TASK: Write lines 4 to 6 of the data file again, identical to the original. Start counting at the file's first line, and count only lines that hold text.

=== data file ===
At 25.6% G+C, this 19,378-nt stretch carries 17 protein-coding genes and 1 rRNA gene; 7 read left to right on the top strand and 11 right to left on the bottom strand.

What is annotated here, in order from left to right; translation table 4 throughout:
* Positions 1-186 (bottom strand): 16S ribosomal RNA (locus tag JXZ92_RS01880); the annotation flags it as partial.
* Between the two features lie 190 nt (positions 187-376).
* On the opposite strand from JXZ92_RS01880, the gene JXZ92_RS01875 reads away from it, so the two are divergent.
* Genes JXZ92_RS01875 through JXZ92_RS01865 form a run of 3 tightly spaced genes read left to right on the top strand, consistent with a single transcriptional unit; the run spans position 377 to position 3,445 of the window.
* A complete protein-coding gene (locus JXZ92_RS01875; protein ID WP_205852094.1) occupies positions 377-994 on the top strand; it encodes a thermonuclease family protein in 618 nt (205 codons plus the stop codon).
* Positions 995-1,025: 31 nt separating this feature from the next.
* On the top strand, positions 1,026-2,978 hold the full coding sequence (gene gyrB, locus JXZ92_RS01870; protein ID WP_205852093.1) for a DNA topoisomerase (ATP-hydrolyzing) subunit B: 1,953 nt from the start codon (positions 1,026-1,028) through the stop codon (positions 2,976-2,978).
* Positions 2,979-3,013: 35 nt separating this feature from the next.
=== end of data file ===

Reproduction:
* Between the two features lie 190 nt (positions 187-376).
* On the opposite strand from JXZ92_RS01880, the gene JXZ92_RS01875 reads away from it, so the two are divergent.
* Genes JXZ92_RS01875 through JXZ92_RS01865 form a run of 3 tightly spaced genes read left to right on the top strand, consistent with a single transcriptional unit; the run spans position 377 to position 3,445 of the window.